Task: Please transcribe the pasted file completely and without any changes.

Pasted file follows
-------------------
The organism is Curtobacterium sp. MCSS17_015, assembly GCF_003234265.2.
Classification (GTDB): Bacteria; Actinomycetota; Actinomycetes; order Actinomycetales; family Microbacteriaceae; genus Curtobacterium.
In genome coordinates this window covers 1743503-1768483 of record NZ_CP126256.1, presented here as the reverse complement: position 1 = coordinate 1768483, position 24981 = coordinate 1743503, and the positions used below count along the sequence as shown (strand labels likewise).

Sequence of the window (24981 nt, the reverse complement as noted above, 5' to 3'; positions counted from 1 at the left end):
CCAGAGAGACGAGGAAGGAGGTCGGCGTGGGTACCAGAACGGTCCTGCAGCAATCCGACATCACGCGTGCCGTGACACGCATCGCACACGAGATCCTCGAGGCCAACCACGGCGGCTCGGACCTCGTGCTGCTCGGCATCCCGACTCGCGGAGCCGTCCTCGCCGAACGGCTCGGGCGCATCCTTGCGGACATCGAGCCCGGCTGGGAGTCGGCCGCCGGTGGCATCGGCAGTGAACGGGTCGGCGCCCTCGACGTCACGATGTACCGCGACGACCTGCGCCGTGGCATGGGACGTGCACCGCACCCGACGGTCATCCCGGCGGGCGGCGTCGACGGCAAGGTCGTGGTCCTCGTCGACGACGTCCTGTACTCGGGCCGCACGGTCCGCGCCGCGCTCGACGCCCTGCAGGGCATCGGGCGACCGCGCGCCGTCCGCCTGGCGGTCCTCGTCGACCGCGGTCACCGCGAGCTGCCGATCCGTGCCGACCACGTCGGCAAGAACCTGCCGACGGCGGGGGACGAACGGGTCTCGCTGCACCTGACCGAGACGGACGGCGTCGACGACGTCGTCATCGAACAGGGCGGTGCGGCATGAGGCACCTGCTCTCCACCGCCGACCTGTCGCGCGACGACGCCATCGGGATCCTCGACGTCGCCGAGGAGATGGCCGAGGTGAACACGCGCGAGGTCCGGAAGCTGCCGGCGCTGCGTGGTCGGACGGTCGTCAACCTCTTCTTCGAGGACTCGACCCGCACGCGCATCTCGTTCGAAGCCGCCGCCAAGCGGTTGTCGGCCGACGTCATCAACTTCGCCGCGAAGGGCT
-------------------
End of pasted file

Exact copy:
The organism is Curtobacterium sp. MCSS17_015, assembly GCF_003234265.2.
Classification (GTDB): Bacteria; Actinomycetota; Actinomycetes; order Actinomycetales; family Microbacteriaceae; genus Curtobacterium.
In genome coordinates this window covers 1743503-1768483 of record NZ_CP126256.1, presented here as the reverse complement: position 1 = coordinate 1768483, position 24981 = coordinate 1743503, and the positions used below count along the sequence as shown (strand labels likewise).

Sequence of the window (24981 nt, the reverse complement as noted above, 5' to 3'; positions counted from 1 at the left end):
CCAGAGAGACGAGGAAGGAGGTCGGCGTGGGTACCAGAACGGTCCTGCAGCAATCCGACATCACGCGTGCCGTGACACGCATCGCACACGAGATCCTCGAGGCCAACCACGGCGGCTCGGACCTCGTGCTGCTCGGCATCCCGACTCGCGGAGCCGTCCTCGCCGAACGGCTCGGGCGCATCCTTGCGGACATCGAGCCCGGCTGGGAGTCGGCCGCCGGTGGCATCGGCAGTGAACGGGTCGGCGCCCTCGACGTCACGATGTACCGCGACGACCTGCGCCGTGGCATGGGACGTGCACCGCACCCGACGGTCATCCCGGCGGGCGGCGTCGACGGCAAGGTCGTGGTCCTCGTCGACGACGTCCTGTACTCGGGCCGCACGGTCCGCGCCGCGCTCGACGCCCTGCAGGGCATCGGGCGACCGCGCGCCGTCCGCCTGGCGGTCCTCGTCGACCGCGGTCACCGCGAGCTGCCGATCCGTGCCGACCACGTCGGCAAGAACCTGCCGACGGCGGGGGACGAACGGGTCTCGCTGCACCTGACCGAGACGGACGGCGTCGACGACGTCGTCATCGAACAGGGCGGTGCGGCATGAGGCACCTGCTCTCCACCGCCGACCTGTCGCGCGACGACGCCATCGGGATCCTCGACGTCGCCGAGGAGATGGCCGAGGTGAACACGCGCGAGGTCCGGAAGCTGCCGGCGCTGCGTGGTCGGACGGTCGTCAACCTCTTCTTCGAGGACTCGACCCGCACGCGCATCTCGTTCGAAGCCGCCGCCAAGCGGTTGTCGGCCGACGTCATCAACTTCGCCGCGAAGGGCT